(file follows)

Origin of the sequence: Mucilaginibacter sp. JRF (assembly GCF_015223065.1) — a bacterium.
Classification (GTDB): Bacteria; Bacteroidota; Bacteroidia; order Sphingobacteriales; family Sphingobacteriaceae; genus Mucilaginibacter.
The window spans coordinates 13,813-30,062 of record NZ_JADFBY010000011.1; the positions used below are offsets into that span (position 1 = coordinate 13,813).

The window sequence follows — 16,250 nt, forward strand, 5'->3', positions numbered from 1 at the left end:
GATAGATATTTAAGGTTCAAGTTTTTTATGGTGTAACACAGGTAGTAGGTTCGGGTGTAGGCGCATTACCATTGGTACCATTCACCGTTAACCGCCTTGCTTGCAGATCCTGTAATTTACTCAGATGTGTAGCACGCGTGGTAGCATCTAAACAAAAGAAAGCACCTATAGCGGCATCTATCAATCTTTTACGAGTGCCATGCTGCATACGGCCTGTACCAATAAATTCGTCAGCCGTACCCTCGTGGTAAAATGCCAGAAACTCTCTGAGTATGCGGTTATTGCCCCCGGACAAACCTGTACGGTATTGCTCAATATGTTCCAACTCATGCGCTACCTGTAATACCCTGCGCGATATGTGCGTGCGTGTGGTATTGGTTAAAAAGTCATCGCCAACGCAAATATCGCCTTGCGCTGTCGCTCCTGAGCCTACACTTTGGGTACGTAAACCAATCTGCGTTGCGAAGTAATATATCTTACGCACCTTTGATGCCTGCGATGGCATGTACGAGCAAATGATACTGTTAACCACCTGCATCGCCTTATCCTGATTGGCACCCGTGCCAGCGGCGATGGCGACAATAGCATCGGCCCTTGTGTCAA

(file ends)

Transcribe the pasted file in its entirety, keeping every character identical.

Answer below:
Origin of the sequence: Mucilaginibacter sp. JRF (assembly GCF_015223065.1) — a bacterium.
Classification (GTDB): Bacteria; Bacteroidota; Bacteroidia; order Sphingobacteriales; family Sphingobacteriaceae; genus Mucilaginibacter.
The window spans coordinates 13,813-30,062 of record NZ_JADFBY010000011.1; the positions used below are offsets into that span (position 1 = coordinate 13,813).

The window sequence follows — 16,250 nt, forward strand, 5'->3', positions numbered from 1 at the left end:
GATAGATATTTAAGGTTCAAGTTTTTTATGGTGTAACACAGGTAGTAGGTTCGGGTGTAGGCGCATTACCATTGGTACCATTCACCGTTAACCGCCTTGCTTGCAGATCCTGTAATTTACTCAGATGTGTAGCACGCGTGGTAGCATCTAAACAAAAGAAAGCACCTATAGCGGCATCTATCAATCTTTTACGAGTGCCATGCTGCATACGGCCTGTACCAATAAATTCGTCAGCCGTACCCTCGTGGTAAAATGCCAGAAACTCTCTGAGTATGCGGTTATTGCCCCCGGACAAACCTGTACGGTATTGCTCAATATGTTCCAACTCATGCGCTACCTGTAATACCCTGCGCGATATGTGCGTGCGTGTGGTATTGGTTAAAAAGTCATCGCCAACGCAAATATCGCCTTGCGCTGTCGCTCCTGAGCCTACACTTTGGGTACGTAAACCAATCTGCGTTGCGAAGTAATATATCTTACGCACCTTTGATGCCTGCGATGGCATGTACGAGCAAATGATACTGTTAACCACCTGCATCGCCTTATCCTGATTGGCACCCGTGCCAGCGGCGATGGCGACAATAGCATCGGCCCTTGTGTCAA